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Urthona – The Elements’ Rage (A Clash of the Stars and Moon)


Urthona - The Elements’ Rage (A Clash of the Stars and Moon)You know that feeling of ominous expectation, when a storm’s a-brewin’? What about the feeling of sparkling clarity, once the clouds have broke and vented their fury? This colossal slab, The Elements’ Rage, is like hunkering down in a megalithic stone circle as silver-dappled thunderheads of guitar, feedback, percussion and field recordings doth spew and fume.

It can take a lot for an instrumental, sound-collage theme record to stand out from the hordes of drone barbarians on Soundcloud and Bandcamp. For some of us heathen shamen, the words “38 minutes of sculpted feedback, instrumental ruminations and found sounds, based on a historical storm from 1703, endorsed by Julian Cope” is enough, and you’ll be stealing yr mother’s credit cards to dish up the niceties. For those with busy social planners, online obligations, a family life and fiscal responsibilities; what separates the grain from the millet?

First of all, you need to relax. Untether thyself from thy electronic leash and unleash that most precious of human components: the visionary imagination. Secondly, the field recordings and lavish packaging, a four-panel foldout sleeve with two inserts and meaningful quotes, goes a long way towards creating an immersive experience. Urthona‘s attention to detail, care and craft, clearly speaks for itself, inviting you into its sonic barrows, enticing you to explore aetheric hills and meadow.

This intersection of instrumental music and field recordings is something of which I am deeply interested in and want to see refined, amongst our artificers. For me, seeing as how I have no job other than typing about other people’s records, I like nothing better than to listen to random sonic detritus from all over the globe and across history. Tea pots, holocaust survivors, steam engines, Siberian wind, it doesn’t matter – I love to listen to the sounds and the way that they light up my imagination and inspire me. The same could be said for improvised instrumental music, whether it be free jazz or loose noise. There’s just so much of it, it can be difficult to parse through it all, and most people who are perhaps not dangerously obsessed will not hear the glory through the bedroom demo line noise.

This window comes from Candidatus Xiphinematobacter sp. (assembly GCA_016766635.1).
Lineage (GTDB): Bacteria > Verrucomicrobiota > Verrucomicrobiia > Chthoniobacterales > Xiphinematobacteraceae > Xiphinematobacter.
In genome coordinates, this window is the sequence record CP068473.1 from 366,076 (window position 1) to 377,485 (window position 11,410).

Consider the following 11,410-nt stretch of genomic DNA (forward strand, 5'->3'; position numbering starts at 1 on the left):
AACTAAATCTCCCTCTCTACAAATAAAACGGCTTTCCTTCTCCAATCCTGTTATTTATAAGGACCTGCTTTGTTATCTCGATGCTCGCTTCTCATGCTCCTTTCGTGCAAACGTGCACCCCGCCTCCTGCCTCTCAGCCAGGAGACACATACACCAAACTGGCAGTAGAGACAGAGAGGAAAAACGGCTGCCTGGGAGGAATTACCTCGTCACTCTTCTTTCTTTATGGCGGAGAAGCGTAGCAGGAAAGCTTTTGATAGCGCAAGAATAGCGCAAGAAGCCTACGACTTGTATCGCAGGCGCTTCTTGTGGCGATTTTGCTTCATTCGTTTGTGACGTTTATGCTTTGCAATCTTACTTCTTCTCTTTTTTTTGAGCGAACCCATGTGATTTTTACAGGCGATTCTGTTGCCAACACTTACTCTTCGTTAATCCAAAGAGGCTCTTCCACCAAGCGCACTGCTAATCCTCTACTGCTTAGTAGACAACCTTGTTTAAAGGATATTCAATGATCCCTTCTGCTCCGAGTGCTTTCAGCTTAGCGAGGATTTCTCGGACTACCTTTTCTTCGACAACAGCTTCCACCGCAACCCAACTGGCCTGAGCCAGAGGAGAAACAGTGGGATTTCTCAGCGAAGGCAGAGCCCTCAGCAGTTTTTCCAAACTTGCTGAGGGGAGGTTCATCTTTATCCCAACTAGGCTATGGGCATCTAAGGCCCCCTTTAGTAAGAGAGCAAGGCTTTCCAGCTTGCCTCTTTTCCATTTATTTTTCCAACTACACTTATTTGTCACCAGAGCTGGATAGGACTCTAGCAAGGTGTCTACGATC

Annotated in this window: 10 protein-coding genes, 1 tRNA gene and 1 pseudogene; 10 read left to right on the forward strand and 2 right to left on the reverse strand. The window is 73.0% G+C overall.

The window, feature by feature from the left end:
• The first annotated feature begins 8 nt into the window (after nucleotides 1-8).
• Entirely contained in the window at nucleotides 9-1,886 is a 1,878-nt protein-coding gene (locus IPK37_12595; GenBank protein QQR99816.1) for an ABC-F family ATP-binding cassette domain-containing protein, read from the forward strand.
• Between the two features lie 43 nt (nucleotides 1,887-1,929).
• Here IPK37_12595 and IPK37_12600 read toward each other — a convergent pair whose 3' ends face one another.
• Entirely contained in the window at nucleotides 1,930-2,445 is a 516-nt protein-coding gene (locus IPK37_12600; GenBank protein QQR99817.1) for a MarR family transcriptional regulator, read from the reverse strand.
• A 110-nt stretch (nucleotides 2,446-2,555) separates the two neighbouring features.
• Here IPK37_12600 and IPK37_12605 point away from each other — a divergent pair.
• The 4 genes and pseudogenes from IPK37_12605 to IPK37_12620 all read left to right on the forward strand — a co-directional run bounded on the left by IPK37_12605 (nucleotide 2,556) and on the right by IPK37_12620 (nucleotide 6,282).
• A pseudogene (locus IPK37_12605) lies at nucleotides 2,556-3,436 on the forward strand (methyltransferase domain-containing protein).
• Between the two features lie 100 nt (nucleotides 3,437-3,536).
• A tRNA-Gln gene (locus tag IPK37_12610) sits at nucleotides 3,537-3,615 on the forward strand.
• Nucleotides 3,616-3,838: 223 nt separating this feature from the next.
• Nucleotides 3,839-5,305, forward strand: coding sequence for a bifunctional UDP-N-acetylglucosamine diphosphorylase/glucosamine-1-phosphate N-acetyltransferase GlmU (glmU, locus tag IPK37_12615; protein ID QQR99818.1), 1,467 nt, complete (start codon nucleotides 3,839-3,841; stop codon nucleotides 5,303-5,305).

But this alchemy of natural sounds and instrumental recordings is truly something MODERN, unleashing the potential dreamed up by the Futurists and musique concrète, and we’ll only see more of it as high quality digital recording equipment just gets cheaper and more accessible. So now the question remains: how to blend the two? With the sounds of pounding surf, babbling brooks, buffeting wind setting the scene, Urthona’s mighty guitars and blissful electronic drones (is it synth? guitar feedback?) become like features of the landscape. The guitars ripple like light through a sheet of clouds, or sunlight on the water. It suggests instrumental possibilities beyond the prison bars of Western tonality, a poetry of sound, just like Debussy or Erik Satie intended.

The Elements’ Rage is the airy counterpart to Earth or Sunn O)))‘s tectonic shift. Those in the know who have traditionally enjoyed The Dead C, Gate or the West Coast psych-outs of Barn Owl or Six Organs Of Admittance will be in Valhalla with this one. I am a lifelong, devoted anglophile, being the land of my forebears. Until I write enough experimental album reviews to get me across those azure waves, to explore the hills and crags myself, I thank the lucky star for flaneurs like Urthona, for bothering to capture the wind, for placing the thickets in their grooves. It’ll tide me over.

Very much recommended! A heady concoction.

-J Simpson-

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